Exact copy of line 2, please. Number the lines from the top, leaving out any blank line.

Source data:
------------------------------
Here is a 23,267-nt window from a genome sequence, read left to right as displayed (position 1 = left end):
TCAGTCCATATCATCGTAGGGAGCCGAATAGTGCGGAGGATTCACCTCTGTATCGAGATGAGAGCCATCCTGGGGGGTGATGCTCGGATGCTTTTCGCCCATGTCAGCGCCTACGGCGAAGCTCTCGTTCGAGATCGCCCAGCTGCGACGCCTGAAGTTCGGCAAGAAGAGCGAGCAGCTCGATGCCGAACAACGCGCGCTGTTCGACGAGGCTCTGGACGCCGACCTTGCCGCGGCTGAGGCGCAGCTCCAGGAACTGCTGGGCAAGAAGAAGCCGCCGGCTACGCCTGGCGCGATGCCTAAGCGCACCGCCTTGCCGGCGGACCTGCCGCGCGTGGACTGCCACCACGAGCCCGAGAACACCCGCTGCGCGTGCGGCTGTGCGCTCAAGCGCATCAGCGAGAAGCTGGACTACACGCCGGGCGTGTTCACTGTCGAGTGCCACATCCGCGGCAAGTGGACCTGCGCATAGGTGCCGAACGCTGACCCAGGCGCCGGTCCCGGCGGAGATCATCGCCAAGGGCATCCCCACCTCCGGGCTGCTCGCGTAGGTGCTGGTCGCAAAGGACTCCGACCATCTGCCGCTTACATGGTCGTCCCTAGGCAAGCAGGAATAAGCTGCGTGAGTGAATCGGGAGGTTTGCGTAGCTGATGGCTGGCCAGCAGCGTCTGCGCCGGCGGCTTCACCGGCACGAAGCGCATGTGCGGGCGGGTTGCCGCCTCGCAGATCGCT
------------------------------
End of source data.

TCAGTCCATATCATCGTAGGGAGCCGAATAGTGCGGAGGATTCACCTCTGTATCGAGATGAGAGCCATCCTGGGGGGTGATGCTCGGATGCTTTTCGCCCATGTCAGCGCCTACGGCGAAGCTCTCGTTCGAGATCGCCCAGCTGCGACGCCTGAAGTTCGGCAAGAAGAGCGAGCAGCTCGATGCCGAACAACGCGCGCTGTTCGACGAGGCTCTGGACGCCGACCTTGCCGCGGCTGAGGCGCAGCTCCAGGAACTGCTGGGCAAGAAGAAGCCGCCGGCTACGCCTGGCGCGATGCCTAAGCGCACCGCCTTGCCGGCGGACCTGCCGCGCGTGGACTGCCACCACGAGCCCGAGAACACCCGCTGCGCGTGCGGCTGTGCGCTCAAGCGCATCAGCGAGAAGCTGGACTACACGCCGGGCGTGTTCACTGTCGAGTGCCACATCCGCGGCAAGTGGACCTGCGCATAGGTGCCGAACGCTGACCCAGGCGCCGGTCCCGGCGGAGATCATCGCCAAGGGCATCCCCACCTCCGGGCTGCTCGCGTAGGTGCTGGTCGCAAAGGACTCCGACCATCTGCCGCTTACATGGTCGTCCCTAGGCAAGCAGGAATAAGCTGCGTGAGTGAATCGGGAGGTTTGCGTAGCTGATGGCTGGCCAGCAGCGTCTGCGCCGGCGGCTTCACCGGCACGAAGCGCATGTGCGGGCGGGTTGCCGCCTCGCAGATCGCT